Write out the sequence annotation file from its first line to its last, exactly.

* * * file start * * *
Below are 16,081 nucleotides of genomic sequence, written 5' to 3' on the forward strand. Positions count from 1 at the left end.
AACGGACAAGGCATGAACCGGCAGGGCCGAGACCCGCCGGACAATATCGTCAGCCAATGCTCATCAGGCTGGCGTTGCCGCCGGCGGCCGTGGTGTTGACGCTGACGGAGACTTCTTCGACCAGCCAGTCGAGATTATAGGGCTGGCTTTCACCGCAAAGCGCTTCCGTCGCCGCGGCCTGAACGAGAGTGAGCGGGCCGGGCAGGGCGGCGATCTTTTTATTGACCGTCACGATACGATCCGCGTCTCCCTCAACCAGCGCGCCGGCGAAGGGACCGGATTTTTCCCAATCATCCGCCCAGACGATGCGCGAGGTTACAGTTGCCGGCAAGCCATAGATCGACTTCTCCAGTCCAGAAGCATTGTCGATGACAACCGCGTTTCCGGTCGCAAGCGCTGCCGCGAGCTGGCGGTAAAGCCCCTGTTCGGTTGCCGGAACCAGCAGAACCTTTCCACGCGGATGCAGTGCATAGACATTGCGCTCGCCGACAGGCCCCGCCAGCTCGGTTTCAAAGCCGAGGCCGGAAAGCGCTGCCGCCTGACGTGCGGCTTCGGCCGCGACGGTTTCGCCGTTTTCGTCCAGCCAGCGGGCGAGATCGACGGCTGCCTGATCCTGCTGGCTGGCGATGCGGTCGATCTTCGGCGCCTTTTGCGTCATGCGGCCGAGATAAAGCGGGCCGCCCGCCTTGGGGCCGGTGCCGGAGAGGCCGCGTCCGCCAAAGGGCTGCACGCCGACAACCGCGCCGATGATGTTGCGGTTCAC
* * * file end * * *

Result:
Below are 16,081 nucleotides of genomic sequence, written 5' to 3' on the forward strand. Positions count from 1 at the left end.
AACGGACAAGGCATGAACCGGCAGGGCCGAGACCCGCCGGACAATATCGTCAGCCAATGCTCATCAGGCTGGCGTTGCCGCCGGCGGCCGTGGTGTTGACGCTGACGGAGACTTCTTCGACCAGCCAGTCGAGATTATAGGGCTGGCTTTCACCGCAAAGCGCTTCCGTCGCCGCGGCCTGAACGAGAGTGAGCGGGCCGGGCAGGGCGGCGATCTTTTTATTGACCGTCACGATACGATCCGCGTCTCCCTCAACCAGCGCGCCGGCGAAGGGACCGGATTTTTCCCAATCATCCGCCCAGACGATGCGCGAGGTTACAGTTGCCGGCAAGCCATAGATCGACTTCTCCAGTCCAGAAGCATTGTCGATGACAACCGCGTTTCCGGTCGCAAGCGCTGCCGCGAGCTGGCGGTAAAGCCCCTGTTCGGTTGCCGGAACCAGCAGAACCTTTCCACGCGGATGCAGTGCATAGACATTGCGCTCGCCGACAGGCCCCGCCAGCTCGGTTTCAAAGCCGAGGCCGGAAAGCGCTGCCGCCTGACGTGCGGCTTCGGCCGCGACGGTTTCGCCGTTTTCGTCCAGCCAGCGGGCGAGATCGACGGCTGCCTGATCCTGCTGGCTGGCGATGCGGTCGATCTTCGGCGCCTTTTGCGTCATGCGGCCGAGATAAAGCGGGCCGCCCGCCTTGGGGCCGGTGCCGGAGAGGCCGCGTCCGCCAAAGGGCTGCACGCCGACAACCGCGCCGATGATGTTGCGGTTCAC